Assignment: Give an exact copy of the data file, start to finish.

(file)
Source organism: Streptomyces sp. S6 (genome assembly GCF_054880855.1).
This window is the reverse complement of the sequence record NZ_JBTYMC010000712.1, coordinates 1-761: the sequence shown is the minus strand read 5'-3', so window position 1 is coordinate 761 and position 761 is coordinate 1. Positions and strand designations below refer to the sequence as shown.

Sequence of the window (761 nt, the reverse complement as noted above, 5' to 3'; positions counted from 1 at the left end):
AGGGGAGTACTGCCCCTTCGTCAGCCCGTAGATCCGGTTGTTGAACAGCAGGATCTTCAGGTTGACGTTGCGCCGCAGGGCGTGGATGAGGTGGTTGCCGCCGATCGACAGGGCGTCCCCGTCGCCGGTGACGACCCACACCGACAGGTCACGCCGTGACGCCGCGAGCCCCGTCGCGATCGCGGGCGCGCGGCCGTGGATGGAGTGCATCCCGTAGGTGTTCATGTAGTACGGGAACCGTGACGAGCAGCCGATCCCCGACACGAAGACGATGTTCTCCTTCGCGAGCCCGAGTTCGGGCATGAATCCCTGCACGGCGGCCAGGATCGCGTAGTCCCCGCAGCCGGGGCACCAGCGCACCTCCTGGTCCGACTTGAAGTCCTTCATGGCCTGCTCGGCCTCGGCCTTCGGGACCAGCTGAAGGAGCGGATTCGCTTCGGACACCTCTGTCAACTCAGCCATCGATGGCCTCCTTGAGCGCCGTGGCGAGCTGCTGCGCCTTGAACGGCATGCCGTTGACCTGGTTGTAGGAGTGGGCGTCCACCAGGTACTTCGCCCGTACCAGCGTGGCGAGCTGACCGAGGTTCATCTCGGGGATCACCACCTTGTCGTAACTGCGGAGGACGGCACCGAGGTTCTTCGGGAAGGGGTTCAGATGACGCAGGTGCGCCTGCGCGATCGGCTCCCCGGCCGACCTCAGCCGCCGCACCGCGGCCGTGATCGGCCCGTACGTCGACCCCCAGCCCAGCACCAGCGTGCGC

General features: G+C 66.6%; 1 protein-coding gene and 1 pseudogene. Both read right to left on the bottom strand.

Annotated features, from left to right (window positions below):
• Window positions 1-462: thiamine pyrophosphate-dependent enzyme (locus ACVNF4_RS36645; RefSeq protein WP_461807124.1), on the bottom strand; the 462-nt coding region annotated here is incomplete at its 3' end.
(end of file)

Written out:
Source organism: Streptomyces sp. S6 (genome assembly GCF_054880855.1).
This window is the reverse complement of the sequence record NZ_JBTYMC010000712.1, coordinates 1-761: the sequence shown is the minus strand read 5'-3', so window position 1 is coordinate 761 and position 761 is coordinate 1. Positions and strand designations below refer to the sequence as shown.

Sequence of the window (761 nt, the reverse complement as noted above, 5' to 3'; positions counted from 1 at the left end):
AGGGGAGTACTGCCCCTTCGTCAGCCCGTAGATCCGGTTGTTGAACAGCAGGATCTTCAGGTTGACGTTGCGCCGCAGGGCGTGGATGAGGTGGTTGCCGCCGATCGACAGGGCGTCCCCGTCGCCGGTGACGACCCACACCGACAGGTCACGCCGTGACGCCGCGAGCCCCGTCGCGATCGCGGGCGCGCGGCCGTGGATGGAGTGCATCCCGTAGGTGTTCATGTAGTACGGGAACCGTGACGAGCAGCCGATCCCCGACACGAAGACGATGTTCTCCTTCGCGAGCCCGAGTTCGGGCATGAATCCCTGCACGGCGGCCAGGATCGCGTAGTCCCCGCAGCCGGGGCACCAGCGCACCTCCTGGTCCGACTTGAAGTCCTTCATGGCCTGCTCGGCCTCGGCCTTCGGGACCAGCTGAAGGAGCGGATTCGCTTCGGACACCTCTGTCAACTCAGCCATCGATGGCCTCCTTGAGCGCCGTGGCGAGCTGCTGCGCCTTGAACGGCATGCCGTTGACCTGGTTGTAGGAGTGGGCGTCCACCAGGTACTTCGCCCGTACCAGCGTGGCGAGCTGACCGAGGTTCATCTCGGGGATCACCACCTTGTCGTAACTGCGGAGGACGGCACCGAGGTTCTTCGGGAAGGGGTTCAGATGACGCAGGTGCGCCTGCGCGATCGGCTCCCCGGCCGACCTCAGCCGCCGCACCGCGGCCGTGATCGGCCCGTACGTCGACCCCCAGCCCAGCACCAGCGTGCGC

General features: G+C 66.6%; 1 protein-coding gene and 1 pseudogene. Both read right to left on the bottom strand.

Annotated features, from left to right (window positions below):
• Window positions 1-462: thiamine pyrophosphate-dependent enzyme (locus ACVNF4_RS36645; RefSeq protein WP_461807124.1), on the bottom strand; the 462-nt coding region annotated here is incomplete at its 3' end.